En español l Every patient with cancer wants the most effective treatment, but drug prices have become staggering. Eleven of the 12 new cancer drugs approved in 2012 were priced above $100,000 annually, and a 20 to 30 percent copayment can make them unaffordable even for well-insured patients.
Why are companies charging so much? In one breath they say high prices reflect high research costs, and in the next they say prices reflect the precious added benefits of curing or controlling cancer. We find neither explanation plausible.
The argument that companies are offering improved drugs for these higher prices is not true. Oncologists find that most new cancer drugs provide few clinical advantages over existing ones. Only one of the 12 new cancer drugs approved in 2012 helps patients survive more than two months longer.
The industry argument that high prices reflect huge research and development costs also does not hold up, at least given the few facts that companies make public to back it up. Indeed, the actual dollars that companies have put into research from 1995 to 2010 have generated six times more revenue — a sign that they are charging too much for little patient benefit.
The most famous industry-sponsored estimate claims that it costs on average $1.3 billion to develop a new drug and get it approved. This includes the cost of failures. Half that estimate, however, is not research cost at all, but rather a high figure for profits that companies would have made if they had invested their research money in stocks and bonds instead. Profits forgone is a common way of estimating whether it's worthwhile to undertake a new project. But it is not a real cost that must be recouped from customers. Eliminating it brings the actual research costs down from $1.3 billion to $650 million.
In addition, taxpayers subsidize about half of company research costs through credits and deductions granted to drug companies. This brings companies' real research costs down to $325 million.
Moreover, the industry's $1.3 billion is based on a sample of the most costly fifth of new drugs, not the average for all drugs. Correcting this distortion brings company research costs down by 30 percent, to $230 million. Also, a few expensive projects always inflate the overall average, so it's more accurate to use the median cost — the point at which half of the research projects cost more and half less. This brings company research costs down to $170 million. Further, clinical trials in cancer are smaller and shorter than trials for other diseases, so trial costs should be smaller, too.
A final way in which research costs are inflated is by backing in a large estimate for the cost of basic research to discover new drugs. In fact, no accurate estimate exists because the costs of discovery vary so much, from an inexpensive lucky break to a costly 30-year search before a new drug is discovered. Removing that inflated estimate for basic research costs brings the net, median corporate research costs down to just $125 million for developing drugs.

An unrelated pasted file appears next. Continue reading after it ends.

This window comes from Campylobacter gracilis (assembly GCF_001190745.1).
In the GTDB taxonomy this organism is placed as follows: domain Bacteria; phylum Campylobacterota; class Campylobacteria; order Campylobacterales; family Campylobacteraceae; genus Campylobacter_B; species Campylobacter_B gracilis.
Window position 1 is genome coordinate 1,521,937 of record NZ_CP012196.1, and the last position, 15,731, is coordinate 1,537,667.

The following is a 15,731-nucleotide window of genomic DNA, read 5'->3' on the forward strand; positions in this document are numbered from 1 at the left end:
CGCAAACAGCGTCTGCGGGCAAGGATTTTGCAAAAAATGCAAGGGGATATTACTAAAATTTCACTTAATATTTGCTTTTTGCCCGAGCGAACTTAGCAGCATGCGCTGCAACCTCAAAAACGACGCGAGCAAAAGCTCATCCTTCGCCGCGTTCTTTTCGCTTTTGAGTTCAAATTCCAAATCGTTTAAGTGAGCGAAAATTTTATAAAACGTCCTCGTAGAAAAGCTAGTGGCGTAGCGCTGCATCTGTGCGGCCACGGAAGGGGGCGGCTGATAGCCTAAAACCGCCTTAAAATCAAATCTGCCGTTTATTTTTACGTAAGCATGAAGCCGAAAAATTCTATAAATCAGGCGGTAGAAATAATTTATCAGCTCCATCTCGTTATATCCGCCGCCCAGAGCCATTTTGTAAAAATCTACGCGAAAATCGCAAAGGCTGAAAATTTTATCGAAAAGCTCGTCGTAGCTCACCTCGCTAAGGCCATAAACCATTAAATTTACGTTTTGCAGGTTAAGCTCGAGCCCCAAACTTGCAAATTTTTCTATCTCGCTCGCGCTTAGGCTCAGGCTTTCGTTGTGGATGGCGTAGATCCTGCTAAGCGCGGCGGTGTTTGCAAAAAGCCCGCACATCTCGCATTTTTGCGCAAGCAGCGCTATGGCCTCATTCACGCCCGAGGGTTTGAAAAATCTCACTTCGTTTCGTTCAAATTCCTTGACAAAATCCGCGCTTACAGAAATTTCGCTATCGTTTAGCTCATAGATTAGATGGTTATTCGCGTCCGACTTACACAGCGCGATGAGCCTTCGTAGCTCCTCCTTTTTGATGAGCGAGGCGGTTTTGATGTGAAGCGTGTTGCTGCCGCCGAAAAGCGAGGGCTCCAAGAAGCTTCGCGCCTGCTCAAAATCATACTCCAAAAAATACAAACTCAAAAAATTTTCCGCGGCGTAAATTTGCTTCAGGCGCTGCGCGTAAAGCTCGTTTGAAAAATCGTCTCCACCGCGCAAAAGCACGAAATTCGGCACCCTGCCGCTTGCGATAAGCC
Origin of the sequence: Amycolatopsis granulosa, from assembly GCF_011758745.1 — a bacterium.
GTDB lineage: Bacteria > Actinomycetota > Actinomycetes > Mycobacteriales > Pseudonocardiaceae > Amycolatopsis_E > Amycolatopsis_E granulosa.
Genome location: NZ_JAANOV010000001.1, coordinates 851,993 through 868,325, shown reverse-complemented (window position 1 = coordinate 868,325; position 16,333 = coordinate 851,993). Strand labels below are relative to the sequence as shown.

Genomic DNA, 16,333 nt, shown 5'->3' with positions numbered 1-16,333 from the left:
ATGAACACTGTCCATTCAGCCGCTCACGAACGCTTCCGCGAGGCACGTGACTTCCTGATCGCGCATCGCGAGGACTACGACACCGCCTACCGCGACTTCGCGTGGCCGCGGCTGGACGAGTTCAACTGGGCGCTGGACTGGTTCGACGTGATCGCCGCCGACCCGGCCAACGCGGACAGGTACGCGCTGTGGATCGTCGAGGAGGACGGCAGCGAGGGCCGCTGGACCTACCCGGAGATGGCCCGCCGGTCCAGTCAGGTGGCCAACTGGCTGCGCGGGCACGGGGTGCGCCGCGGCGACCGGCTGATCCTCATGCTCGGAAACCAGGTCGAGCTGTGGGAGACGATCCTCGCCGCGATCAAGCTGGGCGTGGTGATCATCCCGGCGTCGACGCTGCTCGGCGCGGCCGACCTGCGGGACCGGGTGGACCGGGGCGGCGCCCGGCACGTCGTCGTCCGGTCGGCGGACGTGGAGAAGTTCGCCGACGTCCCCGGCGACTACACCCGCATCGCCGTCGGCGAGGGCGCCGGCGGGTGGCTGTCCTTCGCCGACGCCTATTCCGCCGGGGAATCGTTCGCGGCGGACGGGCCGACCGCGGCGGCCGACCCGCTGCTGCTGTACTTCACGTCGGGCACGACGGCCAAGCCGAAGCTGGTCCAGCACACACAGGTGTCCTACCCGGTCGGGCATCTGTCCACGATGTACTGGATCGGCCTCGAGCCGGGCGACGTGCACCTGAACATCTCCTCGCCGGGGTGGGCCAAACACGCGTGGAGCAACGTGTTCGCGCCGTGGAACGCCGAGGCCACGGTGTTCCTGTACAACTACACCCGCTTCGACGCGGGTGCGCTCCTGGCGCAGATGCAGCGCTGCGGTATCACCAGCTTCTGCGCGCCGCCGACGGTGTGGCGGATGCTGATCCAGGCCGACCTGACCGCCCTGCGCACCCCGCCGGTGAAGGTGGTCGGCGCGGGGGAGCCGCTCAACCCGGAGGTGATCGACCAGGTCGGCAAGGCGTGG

The price push
Overall, investment in basic research by pharmaceutical companies to discover new drugs is quite small — about one-sixth of overall company research costs and about 1.3 percent of revenues after deducting for taxpayer subsidies. The rest of company research costs goes to developing all these drugs with few advantages over existing ones so they can charge high prices for them.
In the case of cancer drugs, company research costs are even lower, because most of the basic research and thousands of clinical trials are paid for by the National Cancer Institute and foundations.
In sum, we find no credible evidence that the real research costs to major companies themselves for cancer research are higher than for developing other drugs. So why are cancer drug prices higher? We think pharmaceutical companies are price-gouging. Even worse, companies raise the prices on some of their older drugs by 20 to 25 percent a year. In the past decade, they have almost doubled their prices for cancer drugs.
We call this the "market spiral pricing strategy" — continually raising prices across the whole market, regardless of value or cost. No other advanced country allows companies to raise prices on older drugs. No other industry raises prices on last year's cars or cellphones.
Congress should hold hearings on the spiraling prices for specialty drugs. And it should eliminate the rule that prohibits Medicare from negotiating discount drug prices. Then physicians could treat patients with drugs they can afford. These changes could substantially cut the nation's health care costs and provide incentives for companies to focus on developing clinically better drugs rather than slightly better drugs at sky-high prices.
Donald W. Light is a network fellow at Harvard University's E.J. Safra Center for Ethics and a professor at Rowan University School of Osteopathic Medicine. Hagop Kantarjian is professor and chair of the Department of Leukemia at MD Anderson Cancer Center.
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